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What are causes of bee and wasp stings?
Most stings arise because an insect perceives a threat to their colony. Bees and wasps commonly sting because an intruder has neared the hive or nest. Loud noises (such as lawn mowers), bright or dark colors, and certain perfumes or perfumed body products may also encourage stings. Some types of insect venom contain pheromones, which attract other members of the colony and induce them to sting.
When bees or wasps sting an individual, they inject venom under the skin of their victim.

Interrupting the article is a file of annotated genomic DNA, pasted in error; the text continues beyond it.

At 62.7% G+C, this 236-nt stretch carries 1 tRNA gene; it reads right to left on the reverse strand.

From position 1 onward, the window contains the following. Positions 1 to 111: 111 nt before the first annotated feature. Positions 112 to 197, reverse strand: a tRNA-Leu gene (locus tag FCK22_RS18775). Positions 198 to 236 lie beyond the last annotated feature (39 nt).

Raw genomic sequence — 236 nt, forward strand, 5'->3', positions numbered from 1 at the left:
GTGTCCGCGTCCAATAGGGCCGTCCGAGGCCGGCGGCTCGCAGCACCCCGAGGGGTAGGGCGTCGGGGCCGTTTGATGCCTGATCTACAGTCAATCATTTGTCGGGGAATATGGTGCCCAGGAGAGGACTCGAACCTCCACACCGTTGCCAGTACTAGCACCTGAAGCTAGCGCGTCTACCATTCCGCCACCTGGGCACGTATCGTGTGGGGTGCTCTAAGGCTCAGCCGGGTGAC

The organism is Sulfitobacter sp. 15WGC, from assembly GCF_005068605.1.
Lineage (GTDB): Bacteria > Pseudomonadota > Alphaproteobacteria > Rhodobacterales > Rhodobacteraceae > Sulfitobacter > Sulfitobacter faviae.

Honey bees, including killer bees, have barbed stingers that tear off when they try to fly away after stinging, so these bees die after the sting and thus can sting only one time. In this case the stinger and venom sac typically remain embedded in the skin of the victim.
Bumble bees, hornets, yellow jackets, and wasps are able to sting multiple times, since their stingers are smooth and can be easily withdrawn from the victim's skin.
Bee and wasp venoms vary according to species but typically contain toxic components as well as antigens that stimulate an immune response.